Audrey Singer is a nonresident senior fellow at the Brookings Centennial Scholar Initiative. She is also a senior fellow at the Urban Institute’s Metropolitan Housing and Communities Policy Center where she works on demographic change in U.S. metropolitan areas, cities and suburbs, immigration and immigrant integration, and global refugee movements and municipal implications for long-term inclusion.
She recently co-authored a study of the implementation of the Deferred Action for Childhood Arrivals program (DACA) in eight metropolitan areas and a study of the EB-5 Investor Visa Program. Her co-edited book, Twenty-First Century Gateways: Immigrant Incorporation in Suburban America, focuses on the fastest growing immigrant populations among second-tier metropolitan areas including Charlotte, N.C; Atlanta; Dallas; Minneapolis-St. Paul, Minn.; Sacramento, Calif.; and Washington, D.C.
Other Brookings publications include, “The Geography of Immigrant Skills,” “State of Metropolitan America: on the Front Lines of Demographic Transformation,” “Immigrants, Politics, and Local Response in Suburban Washington,” “The Rise of New Immigrant Gateways,” and “From ‘Here’ to ‘There:’ Refugee Resettlement in Metropolitan America.”
Her articles have appeared in academic journals such as International Migration Review, Demography, Urban Geography, Geographical Review, and Ethnic and Racial Studies, and her commentary has appeared in The New York Times, The Washington Post, CNN.com, Baltimore Sun, Christian Science Monitor, Seattle Times, and Vanguardia Dossier.
Prior to joining Brookings, Singer was an associate in the International Migration Policy Program at the Carnegie Endowment for International Peace. Prior to Carnegie, she held a faculty position in the Department of Demography at Georgetown University and was a demographic analyst at the U.S. Department of Labor. She was chair of the International Migration Section of the American Sociological Association in 2010. She was a member of the National Academies of Sciences Panel on Immigrant Integration and co-author of its final report.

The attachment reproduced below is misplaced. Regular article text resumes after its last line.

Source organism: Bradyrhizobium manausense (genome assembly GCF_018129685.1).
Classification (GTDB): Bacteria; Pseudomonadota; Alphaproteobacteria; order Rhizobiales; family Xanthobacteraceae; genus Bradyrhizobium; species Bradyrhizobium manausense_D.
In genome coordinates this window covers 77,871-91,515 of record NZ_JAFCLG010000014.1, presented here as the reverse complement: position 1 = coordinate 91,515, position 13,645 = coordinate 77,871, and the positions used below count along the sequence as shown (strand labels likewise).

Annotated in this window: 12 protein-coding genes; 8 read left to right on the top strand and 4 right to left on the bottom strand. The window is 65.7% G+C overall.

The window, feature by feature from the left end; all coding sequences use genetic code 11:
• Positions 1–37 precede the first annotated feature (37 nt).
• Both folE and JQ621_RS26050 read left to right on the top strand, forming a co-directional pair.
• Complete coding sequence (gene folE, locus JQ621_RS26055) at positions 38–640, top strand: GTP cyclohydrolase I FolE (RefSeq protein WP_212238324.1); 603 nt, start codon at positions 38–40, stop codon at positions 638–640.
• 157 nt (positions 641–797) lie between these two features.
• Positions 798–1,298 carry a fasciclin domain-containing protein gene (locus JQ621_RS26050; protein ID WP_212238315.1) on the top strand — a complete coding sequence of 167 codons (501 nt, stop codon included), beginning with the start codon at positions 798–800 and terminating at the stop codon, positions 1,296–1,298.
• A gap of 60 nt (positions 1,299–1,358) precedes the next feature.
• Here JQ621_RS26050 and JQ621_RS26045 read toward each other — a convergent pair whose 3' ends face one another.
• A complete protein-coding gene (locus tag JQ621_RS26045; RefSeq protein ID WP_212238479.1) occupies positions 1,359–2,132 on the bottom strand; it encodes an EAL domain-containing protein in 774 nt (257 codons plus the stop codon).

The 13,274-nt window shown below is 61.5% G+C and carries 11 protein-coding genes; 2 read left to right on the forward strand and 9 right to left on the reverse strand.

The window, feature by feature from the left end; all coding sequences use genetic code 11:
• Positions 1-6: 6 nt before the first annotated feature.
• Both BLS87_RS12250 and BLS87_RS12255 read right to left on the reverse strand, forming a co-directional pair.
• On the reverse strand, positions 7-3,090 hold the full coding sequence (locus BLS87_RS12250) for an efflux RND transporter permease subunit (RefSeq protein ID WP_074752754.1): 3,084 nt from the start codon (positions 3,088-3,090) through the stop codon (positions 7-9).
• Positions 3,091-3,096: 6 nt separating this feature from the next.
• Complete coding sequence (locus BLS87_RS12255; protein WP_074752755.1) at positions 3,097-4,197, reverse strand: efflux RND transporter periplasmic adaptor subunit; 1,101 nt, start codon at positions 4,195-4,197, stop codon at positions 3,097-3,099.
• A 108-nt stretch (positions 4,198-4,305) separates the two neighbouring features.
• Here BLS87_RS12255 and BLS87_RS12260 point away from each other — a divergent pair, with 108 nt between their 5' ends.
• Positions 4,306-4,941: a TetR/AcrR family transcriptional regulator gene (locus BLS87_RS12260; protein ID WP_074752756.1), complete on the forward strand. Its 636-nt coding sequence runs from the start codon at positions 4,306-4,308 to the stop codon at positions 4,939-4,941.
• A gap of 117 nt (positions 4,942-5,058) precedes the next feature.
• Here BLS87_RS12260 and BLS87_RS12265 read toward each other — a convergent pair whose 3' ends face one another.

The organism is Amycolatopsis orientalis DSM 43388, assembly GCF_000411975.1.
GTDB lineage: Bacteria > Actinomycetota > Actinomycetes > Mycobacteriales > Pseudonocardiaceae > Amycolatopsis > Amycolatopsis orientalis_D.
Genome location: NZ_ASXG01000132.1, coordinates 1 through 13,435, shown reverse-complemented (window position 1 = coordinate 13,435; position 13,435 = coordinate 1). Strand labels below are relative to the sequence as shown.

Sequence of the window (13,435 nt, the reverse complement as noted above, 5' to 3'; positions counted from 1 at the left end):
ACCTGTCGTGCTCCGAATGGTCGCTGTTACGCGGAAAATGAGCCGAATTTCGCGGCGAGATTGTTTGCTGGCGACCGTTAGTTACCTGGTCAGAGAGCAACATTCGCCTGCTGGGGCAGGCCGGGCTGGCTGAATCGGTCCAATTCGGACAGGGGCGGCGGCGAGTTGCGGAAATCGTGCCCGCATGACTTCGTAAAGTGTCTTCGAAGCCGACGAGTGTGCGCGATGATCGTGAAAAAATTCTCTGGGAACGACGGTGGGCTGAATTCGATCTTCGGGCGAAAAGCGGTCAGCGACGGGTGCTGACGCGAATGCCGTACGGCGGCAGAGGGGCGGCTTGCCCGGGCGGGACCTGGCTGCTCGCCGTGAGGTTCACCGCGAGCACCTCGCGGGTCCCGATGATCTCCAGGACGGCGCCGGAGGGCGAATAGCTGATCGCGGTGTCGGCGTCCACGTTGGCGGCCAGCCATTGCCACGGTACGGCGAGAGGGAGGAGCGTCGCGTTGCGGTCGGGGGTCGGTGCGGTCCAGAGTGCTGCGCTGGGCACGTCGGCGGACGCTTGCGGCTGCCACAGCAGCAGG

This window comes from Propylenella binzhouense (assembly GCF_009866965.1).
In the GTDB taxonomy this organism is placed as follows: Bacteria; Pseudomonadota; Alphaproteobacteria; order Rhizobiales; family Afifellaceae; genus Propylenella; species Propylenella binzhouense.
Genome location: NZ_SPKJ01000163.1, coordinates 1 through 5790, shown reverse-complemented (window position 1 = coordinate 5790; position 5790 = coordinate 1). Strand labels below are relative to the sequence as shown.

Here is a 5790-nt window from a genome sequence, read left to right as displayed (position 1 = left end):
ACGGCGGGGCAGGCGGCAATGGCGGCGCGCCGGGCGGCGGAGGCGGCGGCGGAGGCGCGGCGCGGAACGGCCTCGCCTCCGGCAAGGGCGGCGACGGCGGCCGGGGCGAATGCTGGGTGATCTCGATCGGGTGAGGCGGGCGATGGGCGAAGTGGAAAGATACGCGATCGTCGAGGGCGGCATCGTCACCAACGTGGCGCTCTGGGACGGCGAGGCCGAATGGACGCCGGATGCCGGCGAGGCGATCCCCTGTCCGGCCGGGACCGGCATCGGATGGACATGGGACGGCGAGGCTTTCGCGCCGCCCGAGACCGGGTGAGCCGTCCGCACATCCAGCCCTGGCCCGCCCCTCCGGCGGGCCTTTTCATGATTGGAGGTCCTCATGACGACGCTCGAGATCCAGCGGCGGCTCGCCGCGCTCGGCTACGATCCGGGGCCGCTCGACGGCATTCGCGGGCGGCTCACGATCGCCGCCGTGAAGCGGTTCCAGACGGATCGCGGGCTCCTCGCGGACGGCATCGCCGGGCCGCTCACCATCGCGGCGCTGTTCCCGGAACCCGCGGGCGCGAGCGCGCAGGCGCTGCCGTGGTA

Singer earned a Ph.D. in sociology, with a specialization in demography, from the University of Texas at Austin. She has an M.A. in sociology also from the University of Texas at Austin and a B.A. in sociology from Temple University. She conducted postdoctoral research at the University of Chicago.
Immigration Reform: What’s Next for Cities and Metros
Building and Unlocking Immigrant Skills
The Immigrant Workforce and the Future of U.S. Immigration Policy
In the early '90s, these EB-5-funded projects were very practical, like building infrastructure and developing areas around closed military bases... There were a lot of projects like this and there are still some. But when the last recession took hold, developers had to look elsewhere to finance their projects.
[C]ities are places that are about people [and officials focus on how immigrants contribute to their communities; Governors are concerned about] what they see as a threat to their population as a whole and are interested in applying pressure to the Obama administration to help change that.
[EB-5] is a small program and makes a lot of noise, in both directions.
With that kind of attention [over the regional-center program], it seems like more people are making the case to change the TEA provisions of the [EB-5] program... [On the other hand,] in the past we’ve seen that it’s been easiest to just continue the program as-is.
Places that have been losing population see refugees as a resource... They often see these groups as a way to add to their population, labor force, and communities in ways that combat the population loss they've had over time.